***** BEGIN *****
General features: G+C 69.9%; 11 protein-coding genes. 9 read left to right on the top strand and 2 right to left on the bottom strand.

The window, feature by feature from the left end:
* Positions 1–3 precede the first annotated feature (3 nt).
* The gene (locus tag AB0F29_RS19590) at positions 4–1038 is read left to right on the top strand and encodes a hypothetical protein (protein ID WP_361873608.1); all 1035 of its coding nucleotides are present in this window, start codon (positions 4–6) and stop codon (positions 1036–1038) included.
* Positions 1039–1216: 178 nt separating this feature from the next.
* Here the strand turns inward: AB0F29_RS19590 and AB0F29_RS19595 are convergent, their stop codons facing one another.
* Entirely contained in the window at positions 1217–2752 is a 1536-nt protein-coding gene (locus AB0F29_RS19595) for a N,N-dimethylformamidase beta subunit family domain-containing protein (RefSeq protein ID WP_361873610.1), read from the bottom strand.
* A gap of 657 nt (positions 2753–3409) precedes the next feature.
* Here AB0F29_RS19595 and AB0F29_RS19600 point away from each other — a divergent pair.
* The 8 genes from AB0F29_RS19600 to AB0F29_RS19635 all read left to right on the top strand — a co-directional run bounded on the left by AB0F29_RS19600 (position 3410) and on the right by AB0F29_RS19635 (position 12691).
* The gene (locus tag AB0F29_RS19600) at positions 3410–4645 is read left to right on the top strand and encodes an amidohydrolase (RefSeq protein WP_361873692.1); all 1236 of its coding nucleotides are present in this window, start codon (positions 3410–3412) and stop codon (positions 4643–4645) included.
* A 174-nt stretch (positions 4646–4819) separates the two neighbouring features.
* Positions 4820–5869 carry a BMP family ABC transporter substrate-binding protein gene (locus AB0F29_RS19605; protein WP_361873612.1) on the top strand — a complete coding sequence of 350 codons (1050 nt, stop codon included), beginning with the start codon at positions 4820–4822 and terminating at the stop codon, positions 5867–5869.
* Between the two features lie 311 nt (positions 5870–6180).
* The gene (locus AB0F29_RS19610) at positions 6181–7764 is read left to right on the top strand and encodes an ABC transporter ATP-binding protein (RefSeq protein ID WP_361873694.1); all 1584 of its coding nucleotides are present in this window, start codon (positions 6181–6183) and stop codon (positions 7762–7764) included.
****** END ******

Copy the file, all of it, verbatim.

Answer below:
General features: G+C 69.9%; 11 protein-coding genes. 9 read left to right on the top strand and 2 right to left on the bottom strand.

The window, feature by feature from the left end:
* Positions 1–3 precede the first annotated feature (3 nt).
* The gene (locus tag AB0F29_RS19590) at positions 4–1038 is read left to right on the top strand and encodes a hypothetical protein (protein ID WP_361873608.1); all 1035 of its coding nucleotides are present in this window, start codon (positions 4–6) and stop codon (positions 1036–1038) included.
* Positions 1039–1216: 178 nt separating this feature from the next.
* Here the strand turns inward: AB0F29_RS19590 and AB0F29_RS19595 are convergent, their stop codons facing one another.
* Entirely contained in the window at positions 1217–2752 is a 1536-nt protein-coding gene (locus AB0F29_RS19595) for a N,N-dimethylformamidase beta subunit family domain-containing protein (RefSeq protein ID WP_361873610.1), read from the bottom strand.
* A gap of 657 nt (positions 2753–3409) precedes the next feature.
* Here AB0F29_RS19595 and AB0F29_RS19600 point away from each other — a divergent pair.
* The 8 genes from AB0F29_RS19600 to AB0F29_RS19635 all read left to right on the top strand — a co-directional run bounded on the left by AB0F29_RS19600 (position 3410) and on the right by AB0F29_RS19635 (position 12691).
* The gene (locus tag AB0F29_RS19600) at positions 3410–4645 is read left to right on the top strand and encodes an amidohydrolase (RefSeq protein WP_361873692.1); all 1236 of its coding nucleotides are present in this window, start codon (positions 3410–3412) and stop codon (positions 4643–4645) included.
* A 174-nt stretch (positions 4646–4819) separates the two neighbouring features.
* Positions 4820–5869 carry a BMP family ABC transporter substrate-binding protein gene (locus AB0F29_RS19605; protein WP_361873612.1) on the top strand — a complete coding sequence of 350 codons (1050 nt, stop codon included), beginning with the start codon at positions 4820–4822 and terminating at the stop codon, positions 5867–5869.
* Between the two features lie 311 nt (positions 5870–6180).
* The gene (locus AB0F29_RS19610) at positions 6181–7764 is read left to right on the top strand and encodes an ABC transporter ATP-binding protein (RefSeq protein ID WP_361873694.1); all 1584 of its coding nucleotides are present in this window, start codon (positions 6181–6183) and stop codon (positions 7762–7764) included.